You Can’t Have Your Hot Dog and Eat It Too

Major League Baseball’s Washington Nationals set a new standard in pro sports by building a green stadium for its team.
By saving millions of gallons of water, using efficient field lighting, adding a green roof, incorporating recycling at the ballpark and using recycled materials in 20 percent of the ballpark’s construction, the project received LEED Silver Certification from the U.S. Green Building Council.
image courtesy of Flickr user, XMRocks
Yet, not everything is copacetic in green land.
According to The New York Times, the team is the focus of protests from environmentalists who say their issue is not with the stadium, but with the Nationals’ advertising relationship with the oil giant ExxonMobil.
During a nine-game home stand in late June, ExxonMobil worked with the Alliance to Save Energy, a nonpartisan, nonprofit group, to offer energy-saving tips at the new stadium.
“It’s an interesting dilemma,” Alan Jeffers, an Exxon spokeman, said. “We get criticized for not doing enough for the environment, then get criticized when we do” run an environmental campaign.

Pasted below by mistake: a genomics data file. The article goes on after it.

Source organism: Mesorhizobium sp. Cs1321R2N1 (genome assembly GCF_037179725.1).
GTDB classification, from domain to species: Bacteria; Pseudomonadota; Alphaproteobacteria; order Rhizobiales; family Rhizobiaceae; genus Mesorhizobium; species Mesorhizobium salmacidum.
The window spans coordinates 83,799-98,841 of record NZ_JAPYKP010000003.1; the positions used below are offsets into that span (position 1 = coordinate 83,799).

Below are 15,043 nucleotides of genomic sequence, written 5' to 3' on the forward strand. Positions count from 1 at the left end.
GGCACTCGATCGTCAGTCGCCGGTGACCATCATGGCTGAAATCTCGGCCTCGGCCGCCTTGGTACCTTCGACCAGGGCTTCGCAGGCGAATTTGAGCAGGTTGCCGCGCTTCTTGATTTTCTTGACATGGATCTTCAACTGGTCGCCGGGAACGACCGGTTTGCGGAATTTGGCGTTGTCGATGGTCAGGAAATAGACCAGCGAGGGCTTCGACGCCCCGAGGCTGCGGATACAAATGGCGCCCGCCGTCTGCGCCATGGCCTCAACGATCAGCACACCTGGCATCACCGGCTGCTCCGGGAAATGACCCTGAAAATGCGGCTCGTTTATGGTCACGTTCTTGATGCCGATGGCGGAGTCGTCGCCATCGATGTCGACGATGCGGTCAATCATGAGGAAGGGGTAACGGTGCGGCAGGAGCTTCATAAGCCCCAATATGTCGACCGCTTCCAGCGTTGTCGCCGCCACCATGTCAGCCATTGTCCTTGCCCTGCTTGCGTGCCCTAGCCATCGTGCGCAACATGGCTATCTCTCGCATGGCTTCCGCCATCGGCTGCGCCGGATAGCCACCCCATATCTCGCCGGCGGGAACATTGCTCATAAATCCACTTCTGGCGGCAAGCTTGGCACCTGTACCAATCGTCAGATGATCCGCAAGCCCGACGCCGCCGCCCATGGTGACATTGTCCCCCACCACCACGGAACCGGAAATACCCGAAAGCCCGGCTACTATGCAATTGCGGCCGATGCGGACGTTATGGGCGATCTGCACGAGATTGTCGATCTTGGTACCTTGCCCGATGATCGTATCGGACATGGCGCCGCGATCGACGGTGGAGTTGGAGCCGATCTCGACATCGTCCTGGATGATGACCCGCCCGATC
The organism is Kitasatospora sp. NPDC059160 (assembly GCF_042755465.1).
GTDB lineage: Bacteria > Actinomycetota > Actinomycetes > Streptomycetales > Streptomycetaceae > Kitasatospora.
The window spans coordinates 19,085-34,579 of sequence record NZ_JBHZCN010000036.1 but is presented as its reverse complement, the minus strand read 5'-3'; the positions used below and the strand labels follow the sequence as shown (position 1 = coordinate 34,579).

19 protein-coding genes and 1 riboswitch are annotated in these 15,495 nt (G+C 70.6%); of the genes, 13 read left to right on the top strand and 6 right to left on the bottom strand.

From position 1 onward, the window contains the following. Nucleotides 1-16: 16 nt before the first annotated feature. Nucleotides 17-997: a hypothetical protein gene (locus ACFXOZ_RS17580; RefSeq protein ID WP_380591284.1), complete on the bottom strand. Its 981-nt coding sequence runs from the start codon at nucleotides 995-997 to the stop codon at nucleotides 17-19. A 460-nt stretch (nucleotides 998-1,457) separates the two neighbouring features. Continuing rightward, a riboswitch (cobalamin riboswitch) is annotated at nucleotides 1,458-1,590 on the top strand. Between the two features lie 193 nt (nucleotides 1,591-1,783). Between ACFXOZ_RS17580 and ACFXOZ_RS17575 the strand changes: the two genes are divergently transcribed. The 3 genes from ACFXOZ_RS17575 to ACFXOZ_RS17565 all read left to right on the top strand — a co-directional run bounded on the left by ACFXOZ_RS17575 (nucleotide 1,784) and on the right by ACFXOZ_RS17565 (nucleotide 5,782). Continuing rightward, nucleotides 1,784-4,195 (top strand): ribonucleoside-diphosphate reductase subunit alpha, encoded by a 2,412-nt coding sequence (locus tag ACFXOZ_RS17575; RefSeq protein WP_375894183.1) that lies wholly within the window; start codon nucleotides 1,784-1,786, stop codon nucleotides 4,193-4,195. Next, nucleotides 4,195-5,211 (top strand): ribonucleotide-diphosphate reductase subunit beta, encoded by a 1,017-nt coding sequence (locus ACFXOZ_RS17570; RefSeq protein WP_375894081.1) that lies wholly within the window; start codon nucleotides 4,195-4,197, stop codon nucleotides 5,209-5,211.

On the other side of the issue, Strike Out Exxon’s, Mike Tidwell, said, “The more environmental the Nationals make that park seem, the stronger the payday for Exxon. It’s an amazing perversion.”
Steve Kretzmann, executive director of Oil Change International (and a friend of mine from Franklin & Marshall), said, “Washington has a long and tortured relationship with Texas. We’re not particularly big fans.”



About David Burn

I wrote my first ad for a political candidate when I was 17 years old. She won her race and I felt the seductive power of advertising for the first time. Today—after working for seven agencies in five states—I am head of brand strategy and creative at Bonehook in Portland, Oregon.